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Penguins Nemesis Considering Retirement



Pittsburgh Penguins, Sidney Crosby, T.J. Oshie

T.J. Oshie has been the competitor who burned the Pittsburgh Penguins time and again as a member of the Washington Capitals. The chippy forward was nearly a member of the Penguins as former general manager Jim Rutherford tried to acquire him in 2015 before Washington successfully pried him from the St. Louis Blues.

Oshie, 37, has not scored more points against any other NHL team than the Penguins. He has scored 34 points in 42 career games against the Penguins (a mark he’s tied against the New York Islanders and Chicago Blackhawks).

However, father time waits for no one. Persistent back issues have recently plagued Oshie’s career. The Capitals had breakup day after the New York Rangers completed the Round One sweep on Sunday.

“My issue is there’s not just one problem back there,” Oshie said. There are multiple things we’ve got to find and answer for.”

Oshie lingered on the ice after the Capitals’ Game 4 loss.

When pressed if he’ll return next season, his heart sounded willing, but his body is answering differently.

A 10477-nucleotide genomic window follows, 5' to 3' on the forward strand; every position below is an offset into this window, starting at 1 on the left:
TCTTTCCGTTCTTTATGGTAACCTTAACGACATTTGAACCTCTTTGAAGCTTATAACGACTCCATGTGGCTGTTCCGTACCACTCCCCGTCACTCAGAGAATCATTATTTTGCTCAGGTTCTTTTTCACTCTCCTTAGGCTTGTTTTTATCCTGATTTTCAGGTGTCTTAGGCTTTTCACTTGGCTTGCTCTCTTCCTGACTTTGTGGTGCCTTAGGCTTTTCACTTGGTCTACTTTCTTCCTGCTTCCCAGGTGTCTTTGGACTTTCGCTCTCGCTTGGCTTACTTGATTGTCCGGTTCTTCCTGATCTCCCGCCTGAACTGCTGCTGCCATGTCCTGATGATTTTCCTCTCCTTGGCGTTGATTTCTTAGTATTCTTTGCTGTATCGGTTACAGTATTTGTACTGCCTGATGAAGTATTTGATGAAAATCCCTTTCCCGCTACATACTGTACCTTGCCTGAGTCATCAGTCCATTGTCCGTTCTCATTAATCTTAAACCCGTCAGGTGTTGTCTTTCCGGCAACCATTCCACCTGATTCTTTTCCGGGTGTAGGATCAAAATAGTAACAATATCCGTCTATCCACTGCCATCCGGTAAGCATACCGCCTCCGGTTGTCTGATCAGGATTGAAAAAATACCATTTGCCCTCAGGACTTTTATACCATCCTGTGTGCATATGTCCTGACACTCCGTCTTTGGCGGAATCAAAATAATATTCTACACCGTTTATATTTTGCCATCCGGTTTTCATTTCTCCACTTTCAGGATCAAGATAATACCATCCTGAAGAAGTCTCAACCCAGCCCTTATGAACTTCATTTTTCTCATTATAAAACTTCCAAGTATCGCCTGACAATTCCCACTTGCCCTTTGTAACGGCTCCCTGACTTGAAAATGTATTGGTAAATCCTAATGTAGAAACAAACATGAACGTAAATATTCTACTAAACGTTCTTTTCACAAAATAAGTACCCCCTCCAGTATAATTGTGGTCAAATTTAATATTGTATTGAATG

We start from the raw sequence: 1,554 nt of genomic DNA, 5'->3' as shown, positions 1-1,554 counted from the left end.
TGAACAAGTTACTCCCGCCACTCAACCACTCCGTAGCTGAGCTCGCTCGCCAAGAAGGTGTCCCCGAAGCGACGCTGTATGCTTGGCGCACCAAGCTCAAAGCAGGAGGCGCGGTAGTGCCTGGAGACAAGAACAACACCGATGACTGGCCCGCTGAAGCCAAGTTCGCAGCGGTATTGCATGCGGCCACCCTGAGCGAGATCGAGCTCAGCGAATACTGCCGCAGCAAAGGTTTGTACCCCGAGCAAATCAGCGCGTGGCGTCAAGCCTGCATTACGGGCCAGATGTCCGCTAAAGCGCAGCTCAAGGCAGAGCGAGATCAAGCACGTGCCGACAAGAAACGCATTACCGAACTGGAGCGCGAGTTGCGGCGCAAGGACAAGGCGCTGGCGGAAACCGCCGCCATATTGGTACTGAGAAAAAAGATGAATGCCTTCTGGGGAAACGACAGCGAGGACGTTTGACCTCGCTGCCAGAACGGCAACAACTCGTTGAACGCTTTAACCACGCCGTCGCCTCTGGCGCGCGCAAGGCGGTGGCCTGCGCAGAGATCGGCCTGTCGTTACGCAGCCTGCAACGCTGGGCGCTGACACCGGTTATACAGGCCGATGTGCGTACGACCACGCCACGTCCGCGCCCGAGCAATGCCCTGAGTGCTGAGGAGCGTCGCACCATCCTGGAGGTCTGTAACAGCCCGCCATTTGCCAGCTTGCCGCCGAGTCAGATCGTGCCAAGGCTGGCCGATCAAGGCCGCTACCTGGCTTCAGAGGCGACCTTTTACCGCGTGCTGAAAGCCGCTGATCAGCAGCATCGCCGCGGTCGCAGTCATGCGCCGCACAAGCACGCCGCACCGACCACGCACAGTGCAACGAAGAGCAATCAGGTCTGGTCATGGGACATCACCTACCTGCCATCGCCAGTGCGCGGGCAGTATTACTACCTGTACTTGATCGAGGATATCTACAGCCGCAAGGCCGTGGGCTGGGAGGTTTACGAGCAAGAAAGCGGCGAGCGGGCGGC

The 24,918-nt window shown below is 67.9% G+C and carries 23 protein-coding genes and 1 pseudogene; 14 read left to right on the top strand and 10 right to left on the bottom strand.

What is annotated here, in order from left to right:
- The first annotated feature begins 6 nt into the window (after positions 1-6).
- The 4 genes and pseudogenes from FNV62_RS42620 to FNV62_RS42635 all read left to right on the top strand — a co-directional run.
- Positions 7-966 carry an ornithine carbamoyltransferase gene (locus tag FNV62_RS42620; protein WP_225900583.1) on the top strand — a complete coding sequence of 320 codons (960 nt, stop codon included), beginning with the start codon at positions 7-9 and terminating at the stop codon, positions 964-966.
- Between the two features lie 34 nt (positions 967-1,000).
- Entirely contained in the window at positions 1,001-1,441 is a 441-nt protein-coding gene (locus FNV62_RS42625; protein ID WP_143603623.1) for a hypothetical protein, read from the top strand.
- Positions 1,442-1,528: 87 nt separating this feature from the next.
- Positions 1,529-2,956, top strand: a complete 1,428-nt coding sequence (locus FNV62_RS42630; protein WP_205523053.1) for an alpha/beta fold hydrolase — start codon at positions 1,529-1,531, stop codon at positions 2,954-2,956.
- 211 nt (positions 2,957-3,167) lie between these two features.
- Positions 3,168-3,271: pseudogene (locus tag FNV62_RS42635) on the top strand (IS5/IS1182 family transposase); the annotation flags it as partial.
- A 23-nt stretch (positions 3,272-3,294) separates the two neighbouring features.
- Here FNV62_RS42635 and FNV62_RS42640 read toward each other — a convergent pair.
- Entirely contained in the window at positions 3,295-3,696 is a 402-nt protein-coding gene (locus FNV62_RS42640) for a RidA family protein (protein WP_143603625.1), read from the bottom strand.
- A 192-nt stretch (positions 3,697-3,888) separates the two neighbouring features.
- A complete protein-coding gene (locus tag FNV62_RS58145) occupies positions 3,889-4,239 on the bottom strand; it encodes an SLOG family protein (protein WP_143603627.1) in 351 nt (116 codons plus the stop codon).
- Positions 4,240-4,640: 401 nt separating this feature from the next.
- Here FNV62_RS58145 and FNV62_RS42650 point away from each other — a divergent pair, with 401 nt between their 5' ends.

“It would be hard for me to ever for sure say that I’m stepping away from the game. I’d love to play next year, but I will need to come back with somewhat of a guarantee that my back won’t be (a problem),” Oshie said. “It’s hard putting everyone through this situation. From my family at home to the team trying to figure out a lineup to young guys getting called up and going down. So, I’d like to find an answer and a fix to the problem before making another run at it.”

Oshie has played nine seasons with Washington, scoring 192 goals with 385 points in 567 games. In his 16-year career, he’s played 1010 games with 302 goals and 695 points.

He’s been a stalwart for Washington through many Metro Division battles, especially against the Penguins. Washington’s great triumph was in 2018 when the team ended the Penguins’ two-year reign as Stanley Cup champions.

Oshie doesn’t want his career to end, but he might not have a choice.

“I love the game. (I) still love coming to the rink every day. There are some health things that I’ve got to follow up … and go over some options, but I love the game,” Oshie said. “I still love coming here. I’d love to play next season, but I need to find a way to eliminate me going in and out of the lineup because of the same issue every time.”

Oshie is in the final year of an eight-year, $46 million deal with an annual cap hit of $5.75 million that he signed in 2017.

Washington GM Brian McClellan is prepared for either decision.

“I told him we’ll support him in whatever he wants. Seek solutions,” McClellan said. “If he determines at some point that he feels good, he wants to come back to play, (we’ll) go that way. If he doesn’t, we’ll work it out that way, too.”

Washington was also rocked earlier this season when core player Nick Backstrom stepped away from the game more than a year after hip surgery.